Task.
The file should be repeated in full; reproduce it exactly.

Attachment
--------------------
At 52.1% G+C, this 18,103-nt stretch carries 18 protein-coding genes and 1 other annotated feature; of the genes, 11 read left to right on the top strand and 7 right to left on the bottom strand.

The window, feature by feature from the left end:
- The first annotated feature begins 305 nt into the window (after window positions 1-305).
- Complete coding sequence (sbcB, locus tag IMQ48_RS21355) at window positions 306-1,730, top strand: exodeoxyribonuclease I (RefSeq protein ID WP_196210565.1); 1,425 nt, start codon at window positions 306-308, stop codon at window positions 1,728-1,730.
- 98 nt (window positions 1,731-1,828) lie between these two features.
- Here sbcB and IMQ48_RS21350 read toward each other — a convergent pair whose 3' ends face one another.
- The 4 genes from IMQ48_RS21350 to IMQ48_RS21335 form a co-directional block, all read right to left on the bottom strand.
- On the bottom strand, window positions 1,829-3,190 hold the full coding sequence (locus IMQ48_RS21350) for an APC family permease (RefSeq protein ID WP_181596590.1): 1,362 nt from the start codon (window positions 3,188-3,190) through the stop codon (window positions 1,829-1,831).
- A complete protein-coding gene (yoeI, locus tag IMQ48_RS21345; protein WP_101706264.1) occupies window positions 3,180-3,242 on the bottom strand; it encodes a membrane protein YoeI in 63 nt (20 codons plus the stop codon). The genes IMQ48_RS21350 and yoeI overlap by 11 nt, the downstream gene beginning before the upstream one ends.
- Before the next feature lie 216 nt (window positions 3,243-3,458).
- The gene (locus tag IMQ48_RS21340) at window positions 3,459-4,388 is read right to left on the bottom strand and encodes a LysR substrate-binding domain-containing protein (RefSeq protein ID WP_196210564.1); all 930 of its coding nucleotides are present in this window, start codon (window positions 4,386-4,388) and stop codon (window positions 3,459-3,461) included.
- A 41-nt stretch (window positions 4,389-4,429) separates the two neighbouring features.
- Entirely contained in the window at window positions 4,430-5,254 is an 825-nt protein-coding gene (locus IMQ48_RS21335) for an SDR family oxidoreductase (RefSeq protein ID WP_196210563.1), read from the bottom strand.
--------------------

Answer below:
At 52.1% G+C, this 18,103-nt stretch carries 18 protein-coding genes and 1 other annotated feature; of the genes, 11 read left to right on the top strand and 7 right to left on the bottom strand.

The window, feature by feature from the left end:
- The first annotated feature begins 305 nt into the window (after window positions 1-305).
- Complete coding sequence (sbcB, locus tag IMQ48_RS21355) at window positions 306-1,730, top strand: exodeoxyribonuclease I (RefSeq protein ID WP_196210565.1); 1,425 nt, start codon at window positions 306-308, stop codon at window positions 1,728-1,730.
- 98 nt (window positions 1,731-1,828) lie between these two features.
- Here sbcB and IMQ48_RS21350 read toward each other — a convergent pair whose 3' ends face one another.
- The 4 genes from IMQ48_RS21350 to IMQ48_RS21335 form a co-directional block, all read right to left on the bottom strand.
- On the bottom strand, window positions 1,829-3,190 hold the full coding sequence (locus IMQ48_RS21350) for an APC family permease (RefSeq protein ID WP_181596590.1): 1,362 nt from the start codon (window positions 3,188-3,190) through the stop codon (window positions 1,829-1,831).
- A complete protein-coding gene (yoeI, locus tag IMQ48_RS21345; protein WP_101706264.1) occupies window positions 3,180-3,242 on the bottom strand; it encodes a membrane protein YoeI in 63 nt (20 codons plus the stop codon). The genes IMQ48_RS21350 and yoeI overlap by 11 nt, the downstream gene beginning before the upstream one ends.
- Before the next feature lie 216 nt (window positions 3,243-3,458).
- The gene (locus tag IMQ48_RS21340) at window positions 3,459-4,388 is read right to left on the bottom strand and encodes a LysR substrate-binding domain-containing protein (RefSeq protein ID WP_196210564.1); all 930 of its coding nucleotides are present in this window, start codon (window positions 4,386-4,388) and stop codon (window positions 3,459-3,461) included.
- A 41-nt stretch (window positions 4,389-4,429) separates the two neighbouring features.
- Entirely contained in the window at window positions 4,430-5,254 is an 825-nt protein-coding gene (locus IMQ48_RS21335) for an SDR family oxidoreductase (RefSeq protein ID WP_196210563.1), read from the bottom strand.